Geekzone: technology news, blogs, forums
Guest
Welcome Guest.
You haven't logged in yet. If you don't have an account you can register now.


View this topic in a long page with up to 500 replies per page Create new topic
1 | 2 | 3 | 4 
3022 posts

Uber Geek

Lifetime subscriber

  # 1244590 23-Feb-2015 09:05
Send private message

If the fire brigade were a privately owned organisation (as an example, IMO I don't think it should be) at least they would increase their efficiency, response times and technology. I don't think the fire service has "improved" much over the last decade or two as there is no "need to". However if they were a profit motivated service (especially if there were more than one organisation competing in the same market) then you would see response times like no other and technology we possibly can't even think of today.


How do you define "efficiency" in terms of the fire brigade?

The fire brigade is one of those things that *cannot* be efficient in terms of having people productively employed all the time. They must always have some spare capacity in case of an emergency. The better their capability to respond to an emergency, the less "efficient" they are in terms of productive outputs.

From my point of view, there should *always* be one fire engine and crew sitting idle and instantly available in my town, in case *my* house catches fire. No matter how many other fires are being fought simultaneously.

If the fire service was profit-motivated, then the capability level would be kept to a minimum, because capability costs money. Inevitably, response times would go up.

Competing fire brigades is as ludicrous as the competing Health Boards set up under Rogernomics. Health is currently struggling because it has to deal with inefficiencies caused by that.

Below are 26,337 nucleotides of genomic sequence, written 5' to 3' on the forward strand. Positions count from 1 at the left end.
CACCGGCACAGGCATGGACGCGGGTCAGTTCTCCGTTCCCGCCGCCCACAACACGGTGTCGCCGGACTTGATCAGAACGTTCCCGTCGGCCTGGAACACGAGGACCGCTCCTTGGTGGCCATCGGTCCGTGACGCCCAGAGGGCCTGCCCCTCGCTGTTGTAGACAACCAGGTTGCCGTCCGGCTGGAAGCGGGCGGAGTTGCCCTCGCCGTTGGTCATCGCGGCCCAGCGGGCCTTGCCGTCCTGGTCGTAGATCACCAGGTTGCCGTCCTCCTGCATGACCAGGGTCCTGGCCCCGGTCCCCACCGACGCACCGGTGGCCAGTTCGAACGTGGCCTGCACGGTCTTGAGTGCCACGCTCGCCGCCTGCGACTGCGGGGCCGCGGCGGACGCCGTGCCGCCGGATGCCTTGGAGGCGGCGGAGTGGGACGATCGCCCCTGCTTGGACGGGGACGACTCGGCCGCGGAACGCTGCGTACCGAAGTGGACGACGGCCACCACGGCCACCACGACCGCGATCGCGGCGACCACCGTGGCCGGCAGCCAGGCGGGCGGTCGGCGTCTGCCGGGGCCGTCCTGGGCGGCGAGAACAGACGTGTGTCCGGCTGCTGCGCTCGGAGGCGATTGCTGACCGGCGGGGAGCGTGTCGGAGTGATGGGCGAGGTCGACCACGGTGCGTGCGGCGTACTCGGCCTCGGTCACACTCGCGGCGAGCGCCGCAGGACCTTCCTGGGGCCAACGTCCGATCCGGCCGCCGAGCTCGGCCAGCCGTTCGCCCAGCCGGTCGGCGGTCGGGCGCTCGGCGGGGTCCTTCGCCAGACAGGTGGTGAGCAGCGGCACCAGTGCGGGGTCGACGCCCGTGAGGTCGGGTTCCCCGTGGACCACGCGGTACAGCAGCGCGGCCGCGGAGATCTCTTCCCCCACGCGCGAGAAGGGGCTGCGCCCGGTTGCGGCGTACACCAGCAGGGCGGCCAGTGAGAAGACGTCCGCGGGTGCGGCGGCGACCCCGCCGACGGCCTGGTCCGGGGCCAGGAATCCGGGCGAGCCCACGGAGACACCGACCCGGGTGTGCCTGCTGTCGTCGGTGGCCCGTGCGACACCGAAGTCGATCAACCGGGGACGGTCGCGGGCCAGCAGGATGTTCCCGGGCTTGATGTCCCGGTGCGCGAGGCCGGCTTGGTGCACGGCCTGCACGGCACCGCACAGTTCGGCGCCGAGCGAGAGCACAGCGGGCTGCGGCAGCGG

576 posts

Ultimate Geek


  # 1244621 23-Feb-2015 10:13
Send private message

AidanS: I've seen many public organisations and Government departments that simply have no "push factor" to be efficient. A single decision may take 3 weeks to make as it has to pass through 5 people from 3 different departments (for an exaggerated example). Who does that benefit? The 5 people that are employed, sure.


I had a good laugh one day when a colleague said that he would turn up to meetings at our govt funded organisation and wonder if the meeting organiser had hit the 'meeting randomizer button', given the odd assortment of people in the room, of which only 3 of the 8 would say anything.



 
 
 
 


5512 posts

Uber Geek

Trusted
Lifetime subscriber

  # 1244648 23-Feb-2015 10:56
Send private message

frankv: ... Competing fire brigades is as ludicrous as the competing Health Boards set up under Rogernomics. Health is currently struggling because it has to deal with inefficiencies caused by that.

+1  (Almost) everyone working in NZ Health Boards at the time released how ludicrous and counter-productive these "reforms" were , but we were powerless to stop it. The hospital administrators pretended to believe it was a good idea - possibly to keep their jobs.